Way back in the far-away-world of 2010 I was invited to attend the tenth of a series of symposia on Knowledge and Space sponsored by the Klaus Tschira Stiftung in the Studio Villa Bosch, Heidelberg.
It was one of the most stimulating academic events I’ve yet attended. Although I had by then already begun to read outside the discipline of History, I had been doing so in a somewhat haphazard and unguided manner. It was the 2010 symposium in Heidelberg that really opened up my eyes to the conversations about knowledge, space, mobility and technology taking place in Science Studies and Geography. At it I met several scholars whose work has deeply influenced my own and encountered new horizons for my research.
Now some of the papers from this event have been published as Mobilities of Knowledge (volume 10 in the Klaus Tschira Knowledge and Space Book Series). Together they examine how the geographical mobility of people and (im)material things has impacted epistemic systems of knowledge in different historical and geographical contexts. Thanks to Springer and the Klaus Tschira Stiftung the volume is available online and as open access. (Other volumes from the series are available here)
My piece considers the changing appointment practices of universities in late nineteenth and early twentieth century Britain and its empire. It points to the importance of private knowledge and highlights the cultures of trust that shaped an academic geography that was both expansive and exclusionary.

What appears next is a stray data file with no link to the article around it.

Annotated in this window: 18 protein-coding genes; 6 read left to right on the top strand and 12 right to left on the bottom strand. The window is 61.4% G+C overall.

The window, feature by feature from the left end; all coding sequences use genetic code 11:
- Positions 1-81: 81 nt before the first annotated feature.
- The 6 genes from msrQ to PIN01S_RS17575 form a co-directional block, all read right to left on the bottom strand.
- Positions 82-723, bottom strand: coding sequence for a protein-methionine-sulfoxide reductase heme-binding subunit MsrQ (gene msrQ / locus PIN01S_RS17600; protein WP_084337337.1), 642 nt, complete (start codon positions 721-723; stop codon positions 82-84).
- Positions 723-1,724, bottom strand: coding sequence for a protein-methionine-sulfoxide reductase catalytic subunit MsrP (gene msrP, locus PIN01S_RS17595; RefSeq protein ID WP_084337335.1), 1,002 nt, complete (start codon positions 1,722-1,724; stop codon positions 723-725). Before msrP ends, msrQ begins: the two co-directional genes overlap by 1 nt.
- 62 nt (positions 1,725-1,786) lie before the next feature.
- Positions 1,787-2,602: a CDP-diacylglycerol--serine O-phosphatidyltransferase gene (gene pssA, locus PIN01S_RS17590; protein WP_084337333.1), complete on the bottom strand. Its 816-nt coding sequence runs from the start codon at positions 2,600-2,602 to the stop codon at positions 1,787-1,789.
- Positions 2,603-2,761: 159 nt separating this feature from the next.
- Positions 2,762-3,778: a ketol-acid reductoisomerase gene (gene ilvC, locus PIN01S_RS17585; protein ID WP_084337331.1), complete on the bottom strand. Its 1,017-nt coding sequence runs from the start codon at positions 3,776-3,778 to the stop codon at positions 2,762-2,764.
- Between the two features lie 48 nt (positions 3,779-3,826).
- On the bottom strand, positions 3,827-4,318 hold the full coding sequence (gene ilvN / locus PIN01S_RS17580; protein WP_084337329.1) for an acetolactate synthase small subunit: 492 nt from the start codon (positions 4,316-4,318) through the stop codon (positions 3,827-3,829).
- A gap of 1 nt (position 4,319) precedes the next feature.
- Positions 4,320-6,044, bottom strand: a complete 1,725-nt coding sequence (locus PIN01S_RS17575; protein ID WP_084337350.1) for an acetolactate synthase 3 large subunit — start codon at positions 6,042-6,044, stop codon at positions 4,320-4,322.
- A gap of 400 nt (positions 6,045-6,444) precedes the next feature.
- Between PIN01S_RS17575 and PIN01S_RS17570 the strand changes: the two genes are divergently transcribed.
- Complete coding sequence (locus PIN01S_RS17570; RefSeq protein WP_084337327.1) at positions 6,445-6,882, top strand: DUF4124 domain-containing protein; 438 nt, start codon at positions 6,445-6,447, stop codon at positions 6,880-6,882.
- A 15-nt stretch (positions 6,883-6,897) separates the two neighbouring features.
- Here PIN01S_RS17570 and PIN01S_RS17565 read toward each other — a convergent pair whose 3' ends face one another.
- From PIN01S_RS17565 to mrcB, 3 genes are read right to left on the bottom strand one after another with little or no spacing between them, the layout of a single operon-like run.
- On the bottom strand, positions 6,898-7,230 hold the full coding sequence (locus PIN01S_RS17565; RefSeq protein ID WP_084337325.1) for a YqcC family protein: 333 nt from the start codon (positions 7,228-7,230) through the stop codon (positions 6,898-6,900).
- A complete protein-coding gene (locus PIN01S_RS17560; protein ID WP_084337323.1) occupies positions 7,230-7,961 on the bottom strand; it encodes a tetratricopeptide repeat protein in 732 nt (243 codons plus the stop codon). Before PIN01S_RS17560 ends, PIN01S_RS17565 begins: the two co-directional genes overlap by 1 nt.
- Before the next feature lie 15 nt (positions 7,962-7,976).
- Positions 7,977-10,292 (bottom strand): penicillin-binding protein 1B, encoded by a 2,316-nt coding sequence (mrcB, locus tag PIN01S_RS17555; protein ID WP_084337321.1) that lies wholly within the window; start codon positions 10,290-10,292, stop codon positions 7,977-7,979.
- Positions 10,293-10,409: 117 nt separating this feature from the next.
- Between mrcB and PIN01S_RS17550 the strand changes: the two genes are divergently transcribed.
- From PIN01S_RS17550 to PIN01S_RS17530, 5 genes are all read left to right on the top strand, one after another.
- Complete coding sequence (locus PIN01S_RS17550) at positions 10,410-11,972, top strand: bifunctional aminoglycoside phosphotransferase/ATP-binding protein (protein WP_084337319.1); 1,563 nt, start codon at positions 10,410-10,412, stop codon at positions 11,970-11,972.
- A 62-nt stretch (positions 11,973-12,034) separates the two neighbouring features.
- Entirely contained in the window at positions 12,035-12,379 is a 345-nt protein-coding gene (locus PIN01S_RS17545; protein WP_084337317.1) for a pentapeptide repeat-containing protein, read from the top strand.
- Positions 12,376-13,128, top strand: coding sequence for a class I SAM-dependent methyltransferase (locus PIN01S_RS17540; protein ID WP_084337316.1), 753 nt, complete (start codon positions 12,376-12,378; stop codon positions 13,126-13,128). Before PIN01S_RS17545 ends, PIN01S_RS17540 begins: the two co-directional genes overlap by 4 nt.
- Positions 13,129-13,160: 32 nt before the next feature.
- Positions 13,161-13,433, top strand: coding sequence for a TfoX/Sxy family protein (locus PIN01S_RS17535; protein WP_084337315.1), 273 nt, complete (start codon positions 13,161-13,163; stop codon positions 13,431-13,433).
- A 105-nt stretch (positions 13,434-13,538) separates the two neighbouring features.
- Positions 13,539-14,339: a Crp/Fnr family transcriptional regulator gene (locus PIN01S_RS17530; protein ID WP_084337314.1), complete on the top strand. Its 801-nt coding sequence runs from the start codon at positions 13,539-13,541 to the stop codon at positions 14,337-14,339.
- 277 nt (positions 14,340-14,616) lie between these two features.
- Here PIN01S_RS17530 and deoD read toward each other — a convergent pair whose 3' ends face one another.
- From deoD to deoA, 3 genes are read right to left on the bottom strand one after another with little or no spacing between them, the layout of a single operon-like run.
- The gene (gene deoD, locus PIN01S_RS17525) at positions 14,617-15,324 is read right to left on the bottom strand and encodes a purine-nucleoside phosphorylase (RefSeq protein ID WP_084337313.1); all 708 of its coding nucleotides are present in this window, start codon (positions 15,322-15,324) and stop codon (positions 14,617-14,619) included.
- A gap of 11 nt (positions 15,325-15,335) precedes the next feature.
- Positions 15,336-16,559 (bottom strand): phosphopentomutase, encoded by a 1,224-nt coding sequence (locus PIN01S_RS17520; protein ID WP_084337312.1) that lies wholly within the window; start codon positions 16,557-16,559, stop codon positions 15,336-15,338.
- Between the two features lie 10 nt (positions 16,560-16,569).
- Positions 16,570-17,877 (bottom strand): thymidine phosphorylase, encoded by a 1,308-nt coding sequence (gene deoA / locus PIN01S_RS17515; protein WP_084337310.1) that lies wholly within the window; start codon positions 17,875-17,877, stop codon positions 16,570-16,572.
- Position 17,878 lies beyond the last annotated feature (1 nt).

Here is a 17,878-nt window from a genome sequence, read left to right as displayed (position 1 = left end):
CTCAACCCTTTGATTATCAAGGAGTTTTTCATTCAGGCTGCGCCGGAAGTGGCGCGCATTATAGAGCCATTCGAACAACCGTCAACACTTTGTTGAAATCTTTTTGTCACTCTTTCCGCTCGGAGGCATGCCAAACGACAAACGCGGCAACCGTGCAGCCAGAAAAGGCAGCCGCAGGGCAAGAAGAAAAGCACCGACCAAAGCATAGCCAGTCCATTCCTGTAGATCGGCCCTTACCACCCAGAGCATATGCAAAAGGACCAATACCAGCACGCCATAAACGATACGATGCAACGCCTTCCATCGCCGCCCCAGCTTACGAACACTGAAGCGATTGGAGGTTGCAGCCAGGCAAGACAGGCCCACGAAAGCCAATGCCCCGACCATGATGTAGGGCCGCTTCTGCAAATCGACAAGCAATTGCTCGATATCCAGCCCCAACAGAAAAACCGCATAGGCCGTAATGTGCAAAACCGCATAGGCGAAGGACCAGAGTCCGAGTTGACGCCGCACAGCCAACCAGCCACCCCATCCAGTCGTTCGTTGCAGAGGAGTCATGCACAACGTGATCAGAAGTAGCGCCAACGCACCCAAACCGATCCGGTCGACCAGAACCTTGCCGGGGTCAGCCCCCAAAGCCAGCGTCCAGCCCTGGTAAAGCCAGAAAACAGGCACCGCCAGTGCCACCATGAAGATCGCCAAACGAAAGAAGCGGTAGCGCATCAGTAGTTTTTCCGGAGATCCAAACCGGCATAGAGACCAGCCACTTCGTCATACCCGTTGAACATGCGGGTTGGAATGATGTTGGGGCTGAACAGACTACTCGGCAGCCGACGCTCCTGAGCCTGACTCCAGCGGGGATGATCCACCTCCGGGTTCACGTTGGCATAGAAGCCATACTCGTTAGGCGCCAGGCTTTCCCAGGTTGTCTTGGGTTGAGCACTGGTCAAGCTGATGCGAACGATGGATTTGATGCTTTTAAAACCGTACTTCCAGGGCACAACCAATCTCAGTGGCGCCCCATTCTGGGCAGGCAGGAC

But it should be the last thing you read. Check out this fantastic list of contributors! Read the rest of this entry »
Towards the end of last year the Times Higher Education magazine asked me what my new year’s resolution was (requires subscription for access), and this is what I told them:
I’m not usually one for new year’s resolutions (if it’s worth doing, do it now), but, this year, the new global politics has launched me into action. Although I do not have children, I have resolved to join the parents, teachers and friends association of my local state primary school. One of the big issues facing higher education is the gulf emerging between those who trust expertise and those who do not. Getting actively involved in my local state school is a way of strengthening the ties between the lowest and the highest levels of our education system. It is a way of building personal relationships with teachers and children and giving a human face to expertise. It is these public institutions that play such a big role in constituting the strength of our shared civil society.
I could equally have said the local public library or community organisation. What I wanted to emphasise was achievable ways to strengthen the ties between the highest level of our education system and those knowledge institutions that are freely accessible to the public. These are places where you don’t have to buy a coffee, or pay for an internet subscription, or be dressed a certain way, to sit down out of the elements and have access to the world of ideas and the human relationships that go with them. They are places with open thresholds and wide doors; places that, in the uncertain era of the new politics, we are desperately going to need.
(You can read Zadie’s Smith’s brilliant essay on the importance of the public library here.)